FIG. 6 illustrates an exemplary embodiment of a computer system useful for implementing the methods of the present invention. Illustrated is computer system 601 having the following components: processor unit 602; main memory 603; mass storage unit 604; user interface device 605; graphical input device 606; network link 607; printer 608; software component 610 (operating system); software component 611 (programming languages that can be used to program the analytic methods of the invention); and software component 612 (analytic methods of the present invention, preferably programmed in a procedural language or symbolic package).

FIG. 7 illustrates three exemplary embodiments of strategies used in the present invention.

FIG. 7A provides an illustration of probes 703 tiled in an overlapping manner across a genome containing two exons 701 and 702.

FIG. 7B provides an illustration of probes 713 tiled in an spaced manner across a genome containing two exons 711 and 712.

FIG. 7C provides an illustration of probes 723 tiled in an adjacent manner across a genome containing two exons 721 and 722.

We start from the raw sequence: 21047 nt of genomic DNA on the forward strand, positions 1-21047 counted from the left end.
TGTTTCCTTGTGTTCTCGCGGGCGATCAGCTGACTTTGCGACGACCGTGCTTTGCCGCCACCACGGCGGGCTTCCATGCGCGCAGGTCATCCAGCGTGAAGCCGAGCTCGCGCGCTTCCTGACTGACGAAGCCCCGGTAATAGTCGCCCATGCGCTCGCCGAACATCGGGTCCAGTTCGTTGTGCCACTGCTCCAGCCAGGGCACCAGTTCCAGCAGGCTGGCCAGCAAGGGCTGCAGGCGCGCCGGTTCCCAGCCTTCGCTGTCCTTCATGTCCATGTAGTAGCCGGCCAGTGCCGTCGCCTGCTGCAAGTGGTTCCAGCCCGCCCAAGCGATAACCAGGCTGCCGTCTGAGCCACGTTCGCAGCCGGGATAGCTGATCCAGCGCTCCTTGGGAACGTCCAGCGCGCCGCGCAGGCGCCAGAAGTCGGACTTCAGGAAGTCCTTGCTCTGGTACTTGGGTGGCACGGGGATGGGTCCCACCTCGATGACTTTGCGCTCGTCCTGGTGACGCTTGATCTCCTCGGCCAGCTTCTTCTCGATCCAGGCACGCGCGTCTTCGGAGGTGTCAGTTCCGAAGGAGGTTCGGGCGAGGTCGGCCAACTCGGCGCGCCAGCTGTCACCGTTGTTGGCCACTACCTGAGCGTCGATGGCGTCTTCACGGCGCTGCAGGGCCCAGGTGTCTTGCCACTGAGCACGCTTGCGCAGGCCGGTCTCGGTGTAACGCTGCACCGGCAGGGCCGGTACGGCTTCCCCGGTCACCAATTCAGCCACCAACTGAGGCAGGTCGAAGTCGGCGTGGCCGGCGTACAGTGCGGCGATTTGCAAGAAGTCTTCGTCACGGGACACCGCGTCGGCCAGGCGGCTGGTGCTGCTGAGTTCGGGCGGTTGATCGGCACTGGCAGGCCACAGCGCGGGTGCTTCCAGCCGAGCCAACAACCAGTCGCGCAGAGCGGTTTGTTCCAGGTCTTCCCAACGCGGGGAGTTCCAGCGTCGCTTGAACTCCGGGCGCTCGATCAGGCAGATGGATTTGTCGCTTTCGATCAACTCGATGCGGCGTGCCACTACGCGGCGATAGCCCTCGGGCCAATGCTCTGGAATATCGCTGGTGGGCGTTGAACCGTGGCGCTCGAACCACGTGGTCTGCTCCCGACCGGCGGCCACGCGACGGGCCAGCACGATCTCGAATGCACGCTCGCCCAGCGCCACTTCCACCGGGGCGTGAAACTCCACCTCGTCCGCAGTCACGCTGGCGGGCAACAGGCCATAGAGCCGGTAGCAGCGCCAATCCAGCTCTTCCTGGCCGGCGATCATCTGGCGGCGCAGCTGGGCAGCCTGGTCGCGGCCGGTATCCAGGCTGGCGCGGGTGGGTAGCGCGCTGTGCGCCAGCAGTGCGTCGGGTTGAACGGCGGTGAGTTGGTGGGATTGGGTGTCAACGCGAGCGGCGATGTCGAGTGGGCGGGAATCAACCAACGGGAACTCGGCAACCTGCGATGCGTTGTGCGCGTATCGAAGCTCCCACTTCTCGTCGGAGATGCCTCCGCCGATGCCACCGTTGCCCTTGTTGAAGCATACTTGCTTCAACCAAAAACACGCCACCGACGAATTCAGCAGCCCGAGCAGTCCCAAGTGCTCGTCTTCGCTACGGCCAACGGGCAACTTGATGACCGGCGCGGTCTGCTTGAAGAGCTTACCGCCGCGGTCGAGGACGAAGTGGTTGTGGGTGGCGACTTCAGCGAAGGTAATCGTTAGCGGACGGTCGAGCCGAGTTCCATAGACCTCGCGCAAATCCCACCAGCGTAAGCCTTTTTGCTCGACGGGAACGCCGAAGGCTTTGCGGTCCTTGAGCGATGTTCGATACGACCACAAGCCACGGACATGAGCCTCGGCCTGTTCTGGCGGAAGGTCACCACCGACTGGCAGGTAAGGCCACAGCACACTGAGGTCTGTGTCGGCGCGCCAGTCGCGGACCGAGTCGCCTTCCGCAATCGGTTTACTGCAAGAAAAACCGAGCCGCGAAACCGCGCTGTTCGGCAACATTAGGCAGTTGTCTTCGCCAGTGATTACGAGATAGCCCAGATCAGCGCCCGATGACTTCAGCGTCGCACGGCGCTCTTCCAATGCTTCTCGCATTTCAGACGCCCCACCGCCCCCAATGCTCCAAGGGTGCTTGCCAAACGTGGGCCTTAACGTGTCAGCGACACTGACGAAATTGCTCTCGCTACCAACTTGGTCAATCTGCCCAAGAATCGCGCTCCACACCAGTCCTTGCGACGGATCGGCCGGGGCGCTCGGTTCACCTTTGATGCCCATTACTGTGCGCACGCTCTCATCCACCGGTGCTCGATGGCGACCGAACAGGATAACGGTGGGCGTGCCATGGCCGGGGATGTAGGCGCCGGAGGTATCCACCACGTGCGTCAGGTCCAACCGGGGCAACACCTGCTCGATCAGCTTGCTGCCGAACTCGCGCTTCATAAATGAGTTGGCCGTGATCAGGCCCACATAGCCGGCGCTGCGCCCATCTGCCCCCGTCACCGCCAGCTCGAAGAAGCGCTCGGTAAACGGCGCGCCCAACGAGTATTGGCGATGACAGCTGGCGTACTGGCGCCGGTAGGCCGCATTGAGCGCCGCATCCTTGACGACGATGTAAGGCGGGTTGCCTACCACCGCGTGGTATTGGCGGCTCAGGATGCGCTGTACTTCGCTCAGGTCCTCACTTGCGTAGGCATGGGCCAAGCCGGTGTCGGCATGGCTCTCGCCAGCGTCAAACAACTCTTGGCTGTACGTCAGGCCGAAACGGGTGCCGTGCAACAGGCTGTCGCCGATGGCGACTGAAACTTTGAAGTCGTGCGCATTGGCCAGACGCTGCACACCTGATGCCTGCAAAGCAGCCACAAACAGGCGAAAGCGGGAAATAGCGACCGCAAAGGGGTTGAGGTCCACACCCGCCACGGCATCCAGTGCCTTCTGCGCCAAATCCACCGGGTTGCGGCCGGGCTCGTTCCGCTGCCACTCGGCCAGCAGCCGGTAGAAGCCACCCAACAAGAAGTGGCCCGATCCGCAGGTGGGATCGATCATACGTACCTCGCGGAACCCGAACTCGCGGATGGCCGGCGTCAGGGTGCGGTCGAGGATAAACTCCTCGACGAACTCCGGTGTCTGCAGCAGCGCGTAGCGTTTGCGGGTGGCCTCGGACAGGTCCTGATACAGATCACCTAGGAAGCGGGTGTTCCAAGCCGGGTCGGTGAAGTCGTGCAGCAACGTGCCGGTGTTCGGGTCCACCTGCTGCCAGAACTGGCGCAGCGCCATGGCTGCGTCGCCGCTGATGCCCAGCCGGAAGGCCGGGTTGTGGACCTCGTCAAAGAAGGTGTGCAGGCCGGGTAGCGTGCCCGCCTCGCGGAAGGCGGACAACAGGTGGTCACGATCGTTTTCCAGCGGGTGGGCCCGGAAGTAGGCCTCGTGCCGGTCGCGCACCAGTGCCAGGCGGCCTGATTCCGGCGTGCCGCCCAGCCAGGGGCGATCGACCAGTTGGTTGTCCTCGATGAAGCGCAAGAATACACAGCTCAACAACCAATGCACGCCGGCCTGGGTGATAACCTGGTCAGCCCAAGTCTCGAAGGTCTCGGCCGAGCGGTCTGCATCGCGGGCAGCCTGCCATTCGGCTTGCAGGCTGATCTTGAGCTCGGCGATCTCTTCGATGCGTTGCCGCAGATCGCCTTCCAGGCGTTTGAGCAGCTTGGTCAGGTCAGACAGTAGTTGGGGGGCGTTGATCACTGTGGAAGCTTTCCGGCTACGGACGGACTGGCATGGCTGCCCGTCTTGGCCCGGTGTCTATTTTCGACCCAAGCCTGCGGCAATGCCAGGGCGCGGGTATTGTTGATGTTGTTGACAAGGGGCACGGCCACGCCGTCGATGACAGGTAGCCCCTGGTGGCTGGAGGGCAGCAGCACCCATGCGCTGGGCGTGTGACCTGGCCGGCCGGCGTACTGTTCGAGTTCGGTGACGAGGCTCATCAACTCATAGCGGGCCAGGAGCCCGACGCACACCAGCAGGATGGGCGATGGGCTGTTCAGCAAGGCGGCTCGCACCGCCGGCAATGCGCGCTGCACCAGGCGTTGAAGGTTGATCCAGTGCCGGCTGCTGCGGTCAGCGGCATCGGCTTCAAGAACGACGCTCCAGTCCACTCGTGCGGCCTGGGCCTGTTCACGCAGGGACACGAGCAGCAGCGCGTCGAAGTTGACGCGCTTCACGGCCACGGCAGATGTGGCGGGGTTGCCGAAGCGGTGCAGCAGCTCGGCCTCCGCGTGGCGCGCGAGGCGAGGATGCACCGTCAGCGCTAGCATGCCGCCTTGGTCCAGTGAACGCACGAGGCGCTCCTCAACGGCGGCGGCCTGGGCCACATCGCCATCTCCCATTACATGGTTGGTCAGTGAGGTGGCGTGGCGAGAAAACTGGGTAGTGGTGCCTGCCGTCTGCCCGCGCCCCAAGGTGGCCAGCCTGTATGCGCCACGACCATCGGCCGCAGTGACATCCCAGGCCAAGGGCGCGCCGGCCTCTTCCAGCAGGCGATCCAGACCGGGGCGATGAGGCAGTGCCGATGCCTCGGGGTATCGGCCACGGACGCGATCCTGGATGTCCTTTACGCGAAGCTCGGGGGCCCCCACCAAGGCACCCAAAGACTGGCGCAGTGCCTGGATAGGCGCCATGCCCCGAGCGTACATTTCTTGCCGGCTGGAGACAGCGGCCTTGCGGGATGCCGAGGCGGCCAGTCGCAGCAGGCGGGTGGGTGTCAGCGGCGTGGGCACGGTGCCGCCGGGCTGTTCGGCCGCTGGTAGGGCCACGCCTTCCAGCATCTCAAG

FIG. 8 depicts a scanned image of a genomic scanning array analysing the region containing the Rb1 gene according to the present invention. The 1×3 inch array contains about 25,000 different 60-mer probes. Control sequences 801 were synthesized along the perimeter of the array, and in diagonal stripes across the array. Probes 802 that show hybridization in a horizontal pattern represent exons. The dark areas between exons, showing no hybridization, represent introns. Control probes 803 were placed at the bottom of the array. The chosen probe sequences are tiled in overlapping 8 bp steps across the array. The reverse complement for each 60-mer was synthesized to the right of the position of each 60-mer. Cross-hybridization can be seen at several points on the array.

FIG. 9 depicts the degree of detected hybridization (in log intensities) of cDNA from Jurkat cells (known to express the Rb gene) to each of the probes on the genomic scanning array described for FIG. 8, plotted relative to the base pair location of this region of human chromosome 13. Sets of 60 mer probes complementary to the expressed mRNA sequence and to the reverse complement DNA strand were tiled in overlapping 8 bp steps and printed on the same array, with some probes omitted due to regions of repetitive sequence. Dots 901 along the top of each graph indicate the position along the 180 kb region of genomic DNA where probes were printed (as noted, probes containing regions of low information content were not printed). Small vertical bars 902 along the bottom of each graph indicate the location of the 28 known exons for the Rb gene.

FIG. 9A depicts the log intensity for each of the 60 mer probes complementary to the coding strand in genomic sequence.

FIG. 9B depicts the log intensity for each of the reverse complements for each of the different 60 mer probes.